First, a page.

Take a tour of architect Susan Fitzgerald’s new live/work space in Canada

Photo of a residential road early evening
Architect Susan Fitzgerald's new base includes her family home, her and her partner's studios and a rental live/work space.
(Image credit: Greg Richardson)

This exciting new live/work project on Kings Street in Canada's Halifax is as self-built as they get. Created by local architect Susan Fitzgerald (opens in new tab) and her builder partner Brainard Fitzgerald, the project was conceived and built by the family team and neatly encompasses more than one uses under one roof. It comprises the Fitzgeralds' own home, a workspace for their architecture and contractor studios (with equipment storage on site), as well as a separate two-storey rental live/work studio.

The program is spread across three clusters, each with their own entrance, all within a 25ft x 100ft plot. The complex stands higher at the plot's two narrow ends, and gets lower towards the middle, breaking down the overall volume into smaller parts, in keeping with the area's diverse urban fabric. The tallest volume contains the owners' workspaces and home, extending into the garden at the back and reaching out to the lower, rental volume across the site's other end. The internal arrangement is flexible, so the couple's live and work areas can contract or expand into one another, depending on their changing needs. 

CAD drawing of a house

(Image credit: press)

Take an interactive tour of Kings Street House

Landscaped terraces across the complex were created to support the cultivation of vegetables and flowers. The exterior's key materials, board-form concrete and corrugated metal, were chosen to complement the neighbourhood's existing material palette - they were also a clever financial choice, working within the budget's limits. More constraints were applied by the area's building code regulation, which dictated minimal glazing on the property's side elevations, but the architects responded by playing with heights and generous openings on the front and back of the complex instead.

The interior design was equally inventive. The children's bedrooms are playful and compact, designed with sliding doors, and placed side by side, as if in a sleeper train. A central courtyard doubles as a parking space, but also becomes as children's play area, outdoor workspace, and flower garden, explain the architects.

Set within a dynamic and eclectic neighbourhood in the city's north - a part of town that includes the city crematorium, the Centre for Islamic Development Mosque, a café, a print shop and a legal marijuana grow operation - this new house and workspace will be a striking addition to the local community's richness and diversity.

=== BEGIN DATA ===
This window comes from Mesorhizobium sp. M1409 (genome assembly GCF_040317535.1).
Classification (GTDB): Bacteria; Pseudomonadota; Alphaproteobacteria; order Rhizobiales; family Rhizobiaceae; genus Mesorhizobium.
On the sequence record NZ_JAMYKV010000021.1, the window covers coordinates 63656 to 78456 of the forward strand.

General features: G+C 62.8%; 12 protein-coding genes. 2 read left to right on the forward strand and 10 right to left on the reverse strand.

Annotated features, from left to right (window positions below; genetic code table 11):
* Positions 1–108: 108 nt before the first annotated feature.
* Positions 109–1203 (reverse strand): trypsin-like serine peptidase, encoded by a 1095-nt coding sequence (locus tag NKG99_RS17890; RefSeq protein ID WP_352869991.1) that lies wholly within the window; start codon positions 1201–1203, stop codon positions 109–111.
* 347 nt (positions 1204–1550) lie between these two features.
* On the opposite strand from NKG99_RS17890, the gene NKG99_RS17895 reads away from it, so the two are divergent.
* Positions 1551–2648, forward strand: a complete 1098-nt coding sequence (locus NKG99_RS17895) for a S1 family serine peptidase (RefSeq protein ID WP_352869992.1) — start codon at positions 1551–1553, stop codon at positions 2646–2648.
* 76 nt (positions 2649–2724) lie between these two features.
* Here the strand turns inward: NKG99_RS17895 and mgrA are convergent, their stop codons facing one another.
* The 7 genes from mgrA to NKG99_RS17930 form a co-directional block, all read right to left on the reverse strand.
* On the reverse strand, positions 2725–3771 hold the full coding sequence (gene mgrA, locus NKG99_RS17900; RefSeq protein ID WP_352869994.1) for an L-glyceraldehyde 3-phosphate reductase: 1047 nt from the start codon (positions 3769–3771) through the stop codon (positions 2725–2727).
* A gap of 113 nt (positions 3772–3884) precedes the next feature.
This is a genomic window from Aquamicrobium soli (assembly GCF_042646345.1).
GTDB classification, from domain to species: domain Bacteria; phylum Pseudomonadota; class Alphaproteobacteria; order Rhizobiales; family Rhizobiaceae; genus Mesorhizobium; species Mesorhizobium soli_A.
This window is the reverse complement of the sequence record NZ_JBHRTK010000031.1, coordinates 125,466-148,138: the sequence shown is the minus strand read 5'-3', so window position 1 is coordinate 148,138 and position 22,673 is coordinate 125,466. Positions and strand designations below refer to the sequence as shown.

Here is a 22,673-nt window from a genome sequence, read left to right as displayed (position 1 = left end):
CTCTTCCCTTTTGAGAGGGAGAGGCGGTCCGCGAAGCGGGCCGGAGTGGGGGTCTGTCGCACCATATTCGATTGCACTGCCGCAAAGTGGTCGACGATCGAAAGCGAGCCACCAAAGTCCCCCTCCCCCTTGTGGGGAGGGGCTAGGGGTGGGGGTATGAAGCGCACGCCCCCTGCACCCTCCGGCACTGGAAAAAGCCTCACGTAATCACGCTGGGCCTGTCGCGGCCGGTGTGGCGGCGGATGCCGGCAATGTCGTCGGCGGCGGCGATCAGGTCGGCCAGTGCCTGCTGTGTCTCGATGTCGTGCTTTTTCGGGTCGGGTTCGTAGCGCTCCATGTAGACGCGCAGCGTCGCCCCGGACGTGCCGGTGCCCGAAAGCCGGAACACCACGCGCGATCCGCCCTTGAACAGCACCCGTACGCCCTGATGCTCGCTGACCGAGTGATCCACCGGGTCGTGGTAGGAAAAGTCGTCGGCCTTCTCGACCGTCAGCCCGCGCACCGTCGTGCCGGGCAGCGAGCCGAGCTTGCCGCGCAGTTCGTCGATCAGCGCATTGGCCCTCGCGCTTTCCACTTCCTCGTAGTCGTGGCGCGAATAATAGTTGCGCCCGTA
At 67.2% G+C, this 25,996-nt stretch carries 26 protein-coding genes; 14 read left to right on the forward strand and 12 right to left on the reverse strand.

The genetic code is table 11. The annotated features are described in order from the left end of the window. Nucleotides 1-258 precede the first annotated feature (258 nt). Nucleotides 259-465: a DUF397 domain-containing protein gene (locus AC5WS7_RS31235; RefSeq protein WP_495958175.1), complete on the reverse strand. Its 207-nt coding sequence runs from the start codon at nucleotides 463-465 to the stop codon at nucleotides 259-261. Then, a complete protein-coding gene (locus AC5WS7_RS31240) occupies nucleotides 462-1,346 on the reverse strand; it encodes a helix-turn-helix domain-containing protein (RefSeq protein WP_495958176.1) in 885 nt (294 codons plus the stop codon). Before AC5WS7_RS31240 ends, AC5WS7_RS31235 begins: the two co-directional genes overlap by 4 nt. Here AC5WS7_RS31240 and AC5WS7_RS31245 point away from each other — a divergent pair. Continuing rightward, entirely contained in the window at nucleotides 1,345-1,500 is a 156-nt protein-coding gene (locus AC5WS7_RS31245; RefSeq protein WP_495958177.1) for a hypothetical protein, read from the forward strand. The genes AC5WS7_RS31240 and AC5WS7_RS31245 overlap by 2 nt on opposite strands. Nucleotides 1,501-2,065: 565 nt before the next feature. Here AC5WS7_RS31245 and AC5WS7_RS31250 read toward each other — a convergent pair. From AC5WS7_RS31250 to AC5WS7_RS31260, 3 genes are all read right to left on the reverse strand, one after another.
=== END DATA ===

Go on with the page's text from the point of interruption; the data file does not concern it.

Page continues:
Outside exterior door of a building

Two separate entrances at the front lead to Fitzgerald's home and studio, respectively.

(Image credit: Greg Richardson)

Inside the house looking through large glass windows onto the courtyard

The complex features two higher volumes at the plot's two narrow ends, but the centre is lower and includes a courtyard. 

(Image credit: Greg Richardson)

Ariel view of the building

The building's design and material palette were informed by the urban fabric around it.

(Image credit: Greg Richardson)

Walkway connection the house and the studio together

The volume containing the architect's house and studio spreads across three floors, with the studio occupying the ground level. 

(Image credit: Greg Richardson)

Exterior of the house at night

Plenty of outdoors space is spread across the complex, including a ground floor courtyard and three rooftop terraces...

(Image credit: Greg Richardson)

garden with vegetable patch

...two of which are planted for the owners to cultivate flowers and vegetables. 

(Image credit: Greg Richardson)

Exterior picture of the house showing the central courtyard

The central courtyard doubles as parking space when needed. 

(Image credit: Greg Richardson)

Photo of the outside of the building, with large floor to ceiling windows

Since the architect couldn't open many windows to the building's sides, due to planning regulations, the narrow ends are fully glazed to bring plenty of light in. 

(Image credit: Greg Richardson)

A long glass corridor attaching the two buildings

A long and light-filled corridor links the two taller volumes

(Image credit: Greg Richardson)

Exterior view of the building

The complex was created by the architect together with her partner, Brainard Fitzerland, who is a builder. 

(Image credit: Greg Richardson)

Kitchen with a wood dinning table

The interior is understated, featuring polished concrete floors and light-coloured timber.

(Image credit: Mike Dembeck)

Study with a large wood table

The material language remains consistent across both the residential areas and the workspaces.

(Image credit: Greg Richardson)

Ellie Stathaki is the Architecture Editor at Wallpaper*. She trained as an architect at the Aristotle University of Thessaloniki in Greece and studied architectural history at the Bartlett in London. Now an established journalist, she has been a member of the Wallpaper* team since 2006, visiting buildings across the globe and interviewing leading architects such as Tadao Ando and Rem Koolhaas. Ellie has also taken part in judging panels, moderated events, curated shows and contributed in books, such as The Contemporary House (Thames & Hudson, 2018) and Glenn Sestig Architecture Diary (2020).